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Jim Shaw: An Eerily Accurate Depiction of the Present (And Future?)

December 10, 2017

 

Jim Shaw’s solo show at Metro Pictures is dark, satirical, and full of meaningful contradictions. Few artists represent the present political and societal atmosphere better than Shaw. His myriad references can sometimes be opaque, but the feelings of unease and foreboding are very clear.

The exhibition includes a variety of paintings, mixed media, sculpture, drawings and prints. The work as a whole has deep ties to art history, religion, and mythology. The paintings are intriguing in their bizarre portrayal of mismatched parts. Shaw depicts recognizable people and objects doing unrecognizable things. In Mystery Babylon, a crouching woman’s head and torso are replaced by a giant cheeseburger topped with a flag that reads “mystery”. The figure juxtaposes a hazy, old timey house in the background. Consumerism is alive and well, as we literally are what we eat. Other than the obvious, something is most certainly off in the paintings, and it makes them all the more satisfying in the most unsatisfying way.

Shaw also explores three dimensions by adding materials to his paintings. The cross wielding octopi in Three Bells simultaneously ward off sin, and give birth to wooden tchotchkes in muslin bags reminiscent of a wedding favor. Represented is birth, marriage, and death, all in quick succession. This work is morbid, satirical, and visually captivating all at once.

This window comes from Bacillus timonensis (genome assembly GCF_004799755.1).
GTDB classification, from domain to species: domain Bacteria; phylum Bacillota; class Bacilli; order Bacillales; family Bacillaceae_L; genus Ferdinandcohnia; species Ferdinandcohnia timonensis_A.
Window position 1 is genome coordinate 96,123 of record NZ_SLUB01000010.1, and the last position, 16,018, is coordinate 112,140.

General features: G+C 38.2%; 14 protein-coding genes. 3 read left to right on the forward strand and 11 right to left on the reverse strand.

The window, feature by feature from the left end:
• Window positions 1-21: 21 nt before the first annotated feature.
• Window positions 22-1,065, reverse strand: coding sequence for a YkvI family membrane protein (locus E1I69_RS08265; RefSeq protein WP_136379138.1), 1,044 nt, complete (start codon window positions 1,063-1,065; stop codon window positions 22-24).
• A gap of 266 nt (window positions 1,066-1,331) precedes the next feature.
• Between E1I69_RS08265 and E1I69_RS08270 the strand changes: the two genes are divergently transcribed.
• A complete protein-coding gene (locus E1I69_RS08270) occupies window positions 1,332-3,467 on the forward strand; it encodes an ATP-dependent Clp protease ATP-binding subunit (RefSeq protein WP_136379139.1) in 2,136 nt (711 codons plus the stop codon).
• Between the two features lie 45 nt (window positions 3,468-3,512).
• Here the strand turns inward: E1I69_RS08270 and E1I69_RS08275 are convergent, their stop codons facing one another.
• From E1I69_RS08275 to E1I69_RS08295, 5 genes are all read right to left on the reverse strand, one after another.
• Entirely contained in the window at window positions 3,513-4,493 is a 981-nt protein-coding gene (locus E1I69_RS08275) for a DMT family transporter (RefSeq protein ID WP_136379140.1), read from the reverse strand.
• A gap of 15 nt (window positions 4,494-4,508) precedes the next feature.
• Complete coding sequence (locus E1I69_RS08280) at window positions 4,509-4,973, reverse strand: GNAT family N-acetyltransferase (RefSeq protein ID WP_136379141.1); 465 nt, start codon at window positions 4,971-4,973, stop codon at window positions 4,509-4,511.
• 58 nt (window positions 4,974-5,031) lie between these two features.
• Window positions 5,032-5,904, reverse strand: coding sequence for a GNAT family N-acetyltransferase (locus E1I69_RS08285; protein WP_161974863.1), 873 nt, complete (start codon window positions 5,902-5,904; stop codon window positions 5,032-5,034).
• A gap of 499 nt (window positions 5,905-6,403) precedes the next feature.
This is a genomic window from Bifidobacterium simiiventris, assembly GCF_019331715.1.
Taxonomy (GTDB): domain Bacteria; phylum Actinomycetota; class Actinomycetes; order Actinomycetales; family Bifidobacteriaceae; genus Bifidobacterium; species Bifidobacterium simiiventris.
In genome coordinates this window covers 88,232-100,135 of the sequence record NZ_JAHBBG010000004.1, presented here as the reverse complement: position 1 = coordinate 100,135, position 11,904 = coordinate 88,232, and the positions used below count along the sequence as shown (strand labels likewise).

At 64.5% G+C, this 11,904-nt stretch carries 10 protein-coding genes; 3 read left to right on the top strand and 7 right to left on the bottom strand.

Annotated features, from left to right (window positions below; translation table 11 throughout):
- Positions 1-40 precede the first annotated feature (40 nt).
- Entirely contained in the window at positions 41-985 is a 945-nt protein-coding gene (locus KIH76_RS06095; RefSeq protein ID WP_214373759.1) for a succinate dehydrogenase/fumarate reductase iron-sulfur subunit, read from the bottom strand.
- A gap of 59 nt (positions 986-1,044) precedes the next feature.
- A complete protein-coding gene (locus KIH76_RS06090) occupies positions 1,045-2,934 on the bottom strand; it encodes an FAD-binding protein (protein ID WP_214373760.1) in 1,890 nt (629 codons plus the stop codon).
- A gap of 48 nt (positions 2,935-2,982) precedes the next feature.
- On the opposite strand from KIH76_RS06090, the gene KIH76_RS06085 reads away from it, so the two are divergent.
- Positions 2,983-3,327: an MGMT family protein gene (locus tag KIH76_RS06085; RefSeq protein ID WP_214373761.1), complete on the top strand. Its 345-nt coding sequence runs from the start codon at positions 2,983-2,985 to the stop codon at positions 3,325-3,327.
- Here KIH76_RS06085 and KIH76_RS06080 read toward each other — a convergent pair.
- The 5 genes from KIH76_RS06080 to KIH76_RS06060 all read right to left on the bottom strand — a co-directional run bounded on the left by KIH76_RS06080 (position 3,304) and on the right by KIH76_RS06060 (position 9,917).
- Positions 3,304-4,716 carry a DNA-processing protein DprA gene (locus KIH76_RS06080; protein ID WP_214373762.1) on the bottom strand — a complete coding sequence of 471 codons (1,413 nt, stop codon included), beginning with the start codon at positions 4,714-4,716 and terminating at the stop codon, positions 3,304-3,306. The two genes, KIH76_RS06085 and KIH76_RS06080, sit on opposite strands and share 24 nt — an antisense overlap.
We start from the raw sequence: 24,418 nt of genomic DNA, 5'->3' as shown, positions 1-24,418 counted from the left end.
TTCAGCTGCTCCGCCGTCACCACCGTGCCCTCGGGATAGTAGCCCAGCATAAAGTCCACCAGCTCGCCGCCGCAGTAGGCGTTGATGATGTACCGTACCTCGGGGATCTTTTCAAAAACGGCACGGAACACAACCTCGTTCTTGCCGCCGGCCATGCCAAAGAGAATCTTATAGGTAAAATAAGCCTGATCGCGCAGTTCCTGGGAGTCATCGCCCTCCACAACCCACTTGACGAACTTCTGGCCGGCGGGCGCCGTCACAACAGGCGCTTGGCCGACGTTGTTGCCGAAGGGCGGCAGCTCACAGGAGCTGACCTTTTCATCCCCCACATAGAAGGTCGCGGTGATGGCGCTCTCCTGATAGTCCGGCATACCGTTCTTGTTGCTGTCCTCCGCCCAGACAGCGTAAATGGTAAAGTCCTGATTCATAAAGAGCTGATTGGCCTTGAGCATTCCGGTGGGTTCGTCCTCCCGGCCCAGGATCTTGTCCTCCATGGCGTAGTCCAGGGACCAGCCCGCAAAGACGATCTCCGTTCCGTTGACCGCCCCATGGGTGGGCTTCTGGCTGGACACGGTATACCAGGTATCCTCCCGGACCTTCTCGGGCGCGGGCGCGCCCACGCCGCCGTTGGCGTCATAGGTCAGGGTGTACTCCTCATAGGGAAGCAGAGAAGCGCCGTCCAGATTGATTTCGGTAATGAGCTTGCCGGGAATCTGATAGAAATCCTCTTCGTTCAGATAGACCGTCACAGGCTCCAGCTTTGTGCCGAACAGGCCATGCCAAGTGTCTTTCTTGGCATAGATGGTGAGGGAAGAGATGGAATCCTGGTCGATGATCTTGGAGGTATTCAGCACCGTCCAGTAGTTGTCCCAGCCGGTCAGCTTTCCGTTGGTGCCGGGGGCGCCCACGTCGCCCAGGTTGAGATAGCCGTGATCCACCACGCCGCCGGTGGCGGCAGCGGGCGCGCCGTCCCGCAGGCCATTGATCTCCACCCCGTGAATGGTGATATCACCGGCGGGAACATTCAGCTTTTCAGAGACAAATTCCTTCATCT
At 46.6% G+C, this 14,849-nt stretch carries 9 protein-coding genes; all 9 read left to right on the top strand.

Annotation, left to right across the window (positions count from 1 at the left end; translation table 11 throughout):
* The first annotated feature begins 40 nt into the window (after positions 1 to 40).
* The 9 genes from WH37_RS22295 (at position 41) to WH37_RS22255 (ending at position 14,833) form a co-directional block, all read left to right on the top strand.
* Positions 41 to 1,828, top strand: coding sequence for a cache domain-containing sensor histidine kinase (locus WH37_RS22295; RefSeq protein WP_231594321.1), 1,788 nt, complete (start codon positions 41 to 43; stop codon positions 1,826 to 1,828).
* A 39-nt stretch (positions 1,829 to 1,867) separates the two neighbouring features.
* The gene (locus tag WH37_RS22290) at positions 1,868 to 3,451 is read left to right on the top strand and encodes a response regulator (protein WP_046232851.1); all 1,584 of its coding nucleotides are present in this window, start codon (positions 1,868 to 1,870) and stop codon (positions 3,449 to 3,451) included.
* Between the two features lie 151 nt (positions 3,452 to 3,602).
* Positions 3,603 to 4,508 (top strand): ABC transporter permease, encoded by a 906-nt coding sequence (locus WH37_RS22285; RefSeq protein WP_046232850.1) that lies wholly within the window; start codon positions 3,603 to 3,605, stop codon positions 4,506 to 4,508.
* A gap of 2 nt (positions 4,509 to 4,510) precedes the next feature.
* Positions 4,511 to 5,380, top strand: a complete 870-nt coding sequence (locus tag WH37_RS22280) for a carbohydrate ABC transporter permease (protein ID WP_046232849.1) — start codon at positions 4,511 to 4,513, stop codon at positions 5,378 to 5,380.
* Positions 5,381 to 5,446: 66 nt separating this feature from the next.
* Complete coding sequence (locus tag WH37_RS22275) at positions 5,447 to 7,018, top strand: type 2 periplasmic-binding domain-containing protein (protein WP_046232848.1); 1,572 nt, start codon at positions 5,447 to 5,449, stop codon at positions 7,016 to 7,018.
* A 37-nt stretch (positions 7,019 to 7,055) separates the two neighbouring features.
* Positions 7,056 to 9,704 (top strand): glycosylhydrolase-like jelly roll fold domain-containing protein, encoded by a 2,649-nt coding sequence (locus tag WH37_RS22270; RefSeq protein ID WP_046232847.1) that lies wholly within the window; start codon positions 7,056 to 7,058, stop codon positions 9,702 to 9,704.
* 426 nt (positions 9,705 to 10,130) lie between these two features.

Taking up significant floor space down the hall, and helping transition into the overtly political work, is Wig Man. On multiple occasions I did a double take of the life size sculpture resembling a human figure (but covered in hair), and I half expected it to start moving if I neglected to watch it. This terrifying sculpture is surrounded by political cartoons with numerous references to American history and politics. The final room of the exhibition takes Donald Trump head on; it seems like a pit of despair that this poor faceless creature is trying, albeit unsuccessfully, to escape from.

Trump’s face is drawn in intricate detail in the Trump Distortions. The likeness and exaggerated attributes are perfectly intertwined, whether he is snarling with a giant forehead or smirking with excessively tall and disheveled hair. The larger Trump Chaos prints are dark, frenzied, and full of motion, depicting just what they describe: the chaotic present state of American politics. The prints are layered, textured, and imbued with strong emotion. They pull you in yet make you want to run from the stark confrontation.

The exhibition as a whole is poetic, disturbing, and pointed, all hallmarks of Shaw’s work. The deeply negative and somber undertones comment on the unstableness of society. Shaw offers no solutions but seems to have come to terms with it all. No matter how hard we try, we simply cannot ignore the precarious political climate, and the change (good or bad), that is inevitable in the near future.

 

 

 

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